It also meant the printers had to choose particular spellings for the words of the texts they were printing…

And so many words had their spellings codified in the 15th and 16th centuries.

This Middle English orthography forms the basis, with a great many twists and turns, of modern English spelling.

But Middle English was more or less phonemic, so what happened?

The “Great Vowel Shift” is what happened, which had already started in the 1400s but only ended in about 1700.

It was a process whereby Middle English vowels lost their old Germanic pronunciations and became the ones we use today.

“Out” used to be pronounced “oot”, for example.

The point here is that those Middle English spellings, which were once phonemic, remained the same, while their spoken pronunciation changed.

Thus creating a disparity between the way words are written and how they are pronounced – one that has endured to the present day.

Still, there was no uniform spelling system and spelling has evolved too – but rarely for reasons of pronunciation.

William Shakespeare spelled the same words differently, such as “allye” and “allie” for the modern alley, and he spelled his own name at least six different ways.

In the 17th and 18th centuries many words were imported into English from Latin and Ancient Greek, bringing across their spelling even when it didn’t accord with English rules.

And some English words were given a more Latin spelling, as when receyt became receipt, from receptum.

When Samuel Johnson made his dictionary in 1755, the first truly comprehensive dictionary of the English language, he didn’t standardise spelling so much as codify it and make decisions based on his own tastes.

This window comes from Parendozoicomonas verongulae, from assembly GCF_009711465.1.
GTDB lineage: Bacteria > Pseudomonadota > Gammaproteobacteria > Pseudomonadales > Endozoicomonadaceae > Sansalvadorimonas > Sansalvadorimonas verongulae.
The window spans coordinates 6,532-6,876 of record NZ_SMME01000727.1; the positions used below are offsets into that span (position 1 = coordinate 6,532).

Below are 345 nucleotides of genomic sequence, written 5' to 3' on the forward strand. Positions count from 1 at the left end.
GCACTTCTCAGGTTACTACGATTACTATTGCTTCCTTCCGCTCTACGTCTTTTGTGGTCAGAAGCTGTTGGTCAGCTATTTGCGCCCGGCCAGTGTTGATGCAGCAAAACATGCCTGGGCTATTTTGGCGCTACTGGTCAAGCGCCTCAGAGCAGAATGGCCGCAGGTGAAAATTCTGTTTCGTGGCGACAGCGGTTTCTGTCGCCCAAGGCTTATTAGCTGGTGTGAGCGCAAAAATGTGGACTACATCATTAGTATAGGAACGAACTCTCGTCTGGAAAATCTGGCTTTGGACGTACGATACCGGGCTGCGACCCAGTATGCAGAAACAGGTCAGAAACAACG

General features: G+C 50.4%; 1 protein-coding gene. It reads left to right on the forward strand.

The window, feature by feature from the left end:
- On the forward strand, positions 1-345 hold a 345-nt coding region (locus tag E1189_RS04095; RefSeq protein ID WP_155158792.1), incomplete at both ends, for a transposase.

As Noah Webster, the American spelling reformer, pointed out:

Noah Webster in America would try and standardise British English into a more rational American variant: hence his replacement of “our” with “or” and “ise” with “ize” and so on and so forth.

He was successful, but even American English remained far from phonemic.

And so here’s the other crucial part – there has been very little top-down reform in English, which is unusual.

Most languages around the world have been standardised and, importantly, these processes have either been relatively recent or are still ongoing.

Most notorious is the Académie Française, founded in 1635, which has for nearly four centuries carefully managed the French language.

For example, as part of a resistance to “unhelpful” Anglicisations, the Académie often creates new words instead of borrowing them from English.

Throughout the 19th and 20th centuries language academies and institutions have worked to codify and unify the divergent linguistic traditions of their countries.

Nation-building played a big role in this, but so too did efficiency and an interest in improving literacy.

As recently as 1996 German-speaking countries agreed a collective linguistic reform, and such language updates are common around the world.

A consistent and simplified writing system, and one which is phonemic, is much easier to learn and understand.

And so the letters “ough” can be pronounced at least eight different ways because spoken English has changed while written English, despite evolving, hasn’t changed to match it.

And because, unlike in other languages, this disparity has never been properly reformed.